Cases: Tata Tea Ltd v. State of Kerela , Abdul Hamid v. Gwalior Rayon Silk Manu. Co.
Abdul case: Discharge of pollutants into the river had caused the death of children and animals. The executive magistrate abstained from taking action under sec. 133 of CRPC pointing out to remedies under Water and Air Acts, limiting the law of public nuisance by the application of the doctrine of implied repeal.
However, Division Bench Kerela HC overruled the decision of Tata Tea of implied repeal – M. Krishna Panicker v. Appukuttam Nair – the water act did not repeal the law of public nuisance under CRPC. Zrepeal is a legislative exercise, Tata tea’s assumption of implied repeal could not be agreed upon.
State of MP v. Kedia Leather & Liquor Ltd.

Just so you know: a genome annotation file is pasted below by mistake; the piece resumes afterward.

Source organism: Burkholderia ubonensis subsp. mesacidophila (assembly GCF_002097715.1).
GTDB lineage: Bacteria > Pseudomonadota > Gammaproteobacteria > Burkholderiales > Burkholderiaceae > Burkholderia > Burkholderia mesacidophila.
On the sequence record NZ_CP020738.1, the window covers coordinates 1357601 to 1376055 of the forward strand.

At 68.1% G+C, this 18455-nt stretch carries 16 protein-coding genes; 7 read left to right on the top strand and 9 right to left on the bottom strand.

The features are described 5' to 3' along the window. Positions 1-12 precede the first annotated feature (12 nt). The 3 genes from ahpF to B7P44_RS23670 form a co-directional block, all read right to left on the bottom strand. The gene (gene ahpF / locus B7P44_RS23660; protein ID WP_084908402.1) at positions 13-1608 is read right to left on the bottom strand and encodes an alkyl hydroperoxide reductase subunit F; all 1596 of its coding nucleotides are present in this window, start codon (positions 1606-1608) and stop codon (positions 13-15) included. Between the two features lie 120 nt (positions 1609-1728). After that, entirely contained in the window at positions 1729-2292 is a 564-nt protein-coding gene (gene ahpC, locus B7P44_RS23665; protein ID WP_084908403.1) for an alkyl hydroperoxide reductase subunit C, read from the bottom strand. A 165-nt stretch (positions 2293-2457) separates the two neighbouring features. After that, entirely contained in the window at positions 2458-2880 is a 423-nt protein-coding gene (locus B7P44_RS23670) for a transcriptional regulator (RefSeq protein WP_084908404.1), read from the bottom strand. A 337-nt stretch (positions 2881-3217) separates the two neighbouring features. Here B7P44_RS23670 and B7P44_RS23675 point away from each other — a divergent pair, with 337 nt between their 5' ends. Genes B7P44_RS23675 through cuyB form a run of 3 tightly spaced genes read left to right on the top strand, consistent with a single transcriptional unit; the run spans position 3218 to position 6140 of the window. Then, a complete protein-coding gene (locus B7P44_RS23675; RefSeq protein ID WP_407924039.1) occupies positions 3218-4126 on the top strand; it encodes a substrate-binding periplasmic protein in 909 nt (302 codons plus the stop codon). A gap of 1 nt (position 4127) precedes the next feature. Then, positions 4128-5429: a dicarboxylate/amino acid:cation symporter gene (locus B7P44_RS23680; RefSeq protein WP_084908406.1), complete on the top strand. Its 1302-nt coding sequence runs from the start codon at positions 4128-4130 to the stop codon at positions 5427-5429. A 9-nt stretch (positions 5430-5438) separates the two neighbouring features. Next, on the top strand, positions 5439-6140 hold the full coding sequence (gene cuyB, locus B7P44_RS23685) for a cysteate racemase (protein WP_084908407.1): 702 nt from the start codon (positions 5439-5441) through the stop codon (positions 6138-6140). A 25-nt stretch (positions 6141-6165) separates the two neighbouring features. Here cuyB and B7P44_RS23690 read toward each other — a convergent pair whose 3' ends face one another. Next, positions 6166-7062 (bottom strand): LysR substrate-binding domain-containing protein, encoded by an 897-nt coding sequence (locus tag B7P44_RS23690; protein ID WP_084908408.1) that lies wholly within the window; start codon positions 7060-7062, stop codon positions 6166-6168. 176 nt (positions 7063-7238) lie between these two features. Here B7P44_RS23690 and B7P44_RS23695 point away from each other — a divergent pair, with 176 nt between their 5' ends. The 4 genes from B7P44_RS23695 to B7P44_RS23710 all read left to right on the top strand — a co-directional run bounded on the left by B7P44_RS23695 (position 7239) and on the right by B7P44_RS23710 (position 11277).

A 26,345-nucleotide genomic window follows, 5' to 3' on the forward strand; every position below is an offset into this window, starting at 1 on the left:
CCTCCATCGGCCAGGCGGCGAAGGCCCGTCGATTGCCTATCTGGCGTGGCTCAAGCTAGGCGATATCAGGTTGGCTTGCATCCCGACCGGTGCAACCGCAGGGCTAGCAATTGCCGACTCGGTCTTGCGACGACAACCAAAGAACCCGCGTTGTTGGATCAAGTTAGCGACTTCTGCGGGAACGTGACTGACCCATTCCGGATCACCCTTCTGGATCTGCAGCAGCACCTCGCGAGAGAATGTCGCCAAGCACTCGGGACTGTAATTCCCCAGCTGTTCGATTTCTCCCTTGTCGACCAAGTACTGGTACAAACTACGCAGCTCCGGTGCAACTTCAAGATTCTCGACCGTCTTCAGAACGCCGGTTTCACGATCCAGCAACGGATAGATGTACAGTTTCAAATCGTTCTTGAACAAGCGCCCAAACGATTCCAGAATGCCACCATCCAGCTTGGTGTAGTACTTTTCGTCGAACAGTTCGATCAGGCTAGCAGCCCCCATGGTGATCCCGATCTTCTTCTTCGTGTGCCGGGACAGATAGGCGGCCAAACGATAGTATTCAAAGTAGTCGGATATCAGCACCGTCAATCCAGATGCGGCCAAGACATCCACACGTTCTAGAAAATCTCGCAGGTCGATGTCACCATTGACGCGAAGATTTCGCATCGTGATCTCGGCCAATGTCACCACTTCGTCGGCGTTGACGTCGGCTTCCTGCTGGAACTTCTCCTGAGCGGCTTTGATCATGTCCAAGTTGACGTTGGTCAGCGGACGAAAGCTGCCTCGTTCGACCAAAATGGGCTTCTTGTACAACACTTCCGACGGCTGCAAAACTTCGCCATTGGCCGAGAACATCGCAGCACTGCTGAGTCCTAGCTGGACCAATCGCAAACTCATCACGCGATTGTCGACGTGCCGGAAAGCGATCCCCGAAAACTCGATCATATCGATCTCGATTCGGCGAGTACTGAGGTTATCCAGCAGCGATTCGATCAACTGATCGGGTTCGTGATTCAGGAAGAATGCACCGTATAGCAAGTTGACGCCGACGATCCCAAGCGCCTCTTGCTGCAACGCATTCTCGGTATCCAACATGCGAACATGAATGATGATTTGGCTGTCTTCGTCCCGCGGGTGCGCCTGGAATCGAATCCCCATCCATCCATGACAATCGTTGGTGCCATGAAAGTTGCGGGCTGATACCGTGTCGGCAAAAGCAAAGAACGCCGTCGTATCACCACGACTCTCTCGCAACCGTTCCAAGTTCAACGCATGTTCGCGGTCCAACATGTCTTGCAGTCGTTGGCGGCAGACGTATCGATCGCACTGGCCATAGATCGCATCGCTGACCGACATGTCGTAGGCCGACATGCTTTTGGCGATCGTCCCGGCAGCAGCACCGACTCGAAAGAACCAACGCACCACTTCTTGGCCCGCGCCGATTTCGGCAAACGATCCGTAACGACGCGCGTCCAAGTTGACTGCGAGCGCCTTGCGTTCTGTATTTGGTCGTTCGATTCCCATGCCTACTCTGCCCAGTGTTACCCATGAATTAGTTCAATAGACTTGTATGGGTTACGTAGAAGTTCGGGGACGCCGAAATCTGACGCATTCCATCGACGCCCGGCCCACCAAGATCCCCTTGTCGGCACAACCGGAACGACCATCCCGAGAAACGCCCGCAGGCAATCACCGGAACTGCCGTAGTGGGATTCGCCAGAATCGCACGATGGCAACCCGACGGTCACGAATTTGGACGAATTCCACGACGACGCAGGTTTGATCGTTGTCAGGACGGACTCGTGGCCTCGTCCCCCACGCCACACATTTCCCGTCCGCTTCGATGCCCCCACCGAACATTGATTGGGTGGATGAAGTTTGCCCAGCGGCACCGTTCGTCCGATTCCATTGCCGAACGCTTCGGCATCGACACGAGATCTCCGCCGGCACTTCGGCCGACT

The sub-divisional magistrate directed the respondents to close their industries on the ground that discharge of effluents to the nearby stream caused danger to the health of villagers thereby resulting in public nuisance.
Implied repeal can be found only when the provisions of the later act are inconsistent with or repugnant to the provision of an earlier act so that the two cannot stand together. Section 133 does not deal with future/ potential nuisance – only with Actual. Section 133 coexists with water and Air act.
A common law action for negligence may be brought to prevent environmental pollution.
The plaintiff must show that:
- The defendant was under the duty to take reasonable care to avoid damage complained of
- There was a breach of duty
- Breach of duty caused damage
- An act of negligence may also constitute a nuisance if it unlawfully interferes with the enjoyment of another right in the land.